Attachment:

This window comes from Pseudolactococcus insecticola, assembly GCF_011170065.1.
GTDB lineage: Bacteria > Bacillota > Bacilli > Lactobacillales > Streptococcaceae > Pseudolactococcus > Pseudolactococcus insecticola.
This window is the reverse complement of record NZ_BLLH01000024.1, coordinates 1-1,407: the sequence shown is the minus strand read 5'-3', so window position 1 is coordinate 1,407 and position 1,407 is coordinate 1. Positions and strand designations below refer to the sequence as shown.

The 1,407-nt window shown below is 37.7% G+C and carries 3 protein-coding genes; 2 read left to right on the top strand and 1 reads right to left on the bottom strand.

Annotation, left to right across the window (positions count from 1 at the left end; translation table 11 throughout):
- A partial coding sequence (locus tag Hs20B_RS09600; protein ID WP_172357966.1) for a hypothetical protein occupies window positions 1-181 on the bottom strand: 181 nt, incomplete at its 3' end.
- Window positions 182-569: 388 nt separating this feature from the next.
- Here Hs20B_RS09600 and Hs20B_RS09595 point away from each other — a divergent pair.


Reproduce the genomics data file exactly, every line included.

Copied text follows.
This window comes from Pseudolactococcus insecticola, assembly GCF_011170065.1.
GTDB lineage: Bacteria > Bacillota > Bacilli > Lactobacillales > Streptococcaceae > Pseudolactococcus > Pseudolactococcus insecticola.
This window is the reverse complement of record NZ_BLLH01000024.1, coordinates 1-1,407: the sequence shown is the minus strand read 5'-3', so window position 1 is coordinate 1,407 and position 1,407 is coordinate 1. Positions and strand designations below refer to the sequence as shown.

The 1,407-nt window shown below is 37.7% G+C and carries 3 protein-coding genes; 2 read left to right on the top strand and 1 reads right to left on the bottom strand.

Annotation, left to right across the window (positions count from 1 at the left end; translation table 11 throughout):
- A partial coding sequence (locus tag Hs20B_RS09600; protein ID WP_172357966.1) for a hypothetical protein occupies window positions 1-181 on the bottom strand: 181 nt, incomplete at its 3' end.
- Window positions 182-569: 388 nt separating this feature from the next.
- Here Hs20B_RS09600 and Hs20B_RS09595 point away from each other — a divergent pair.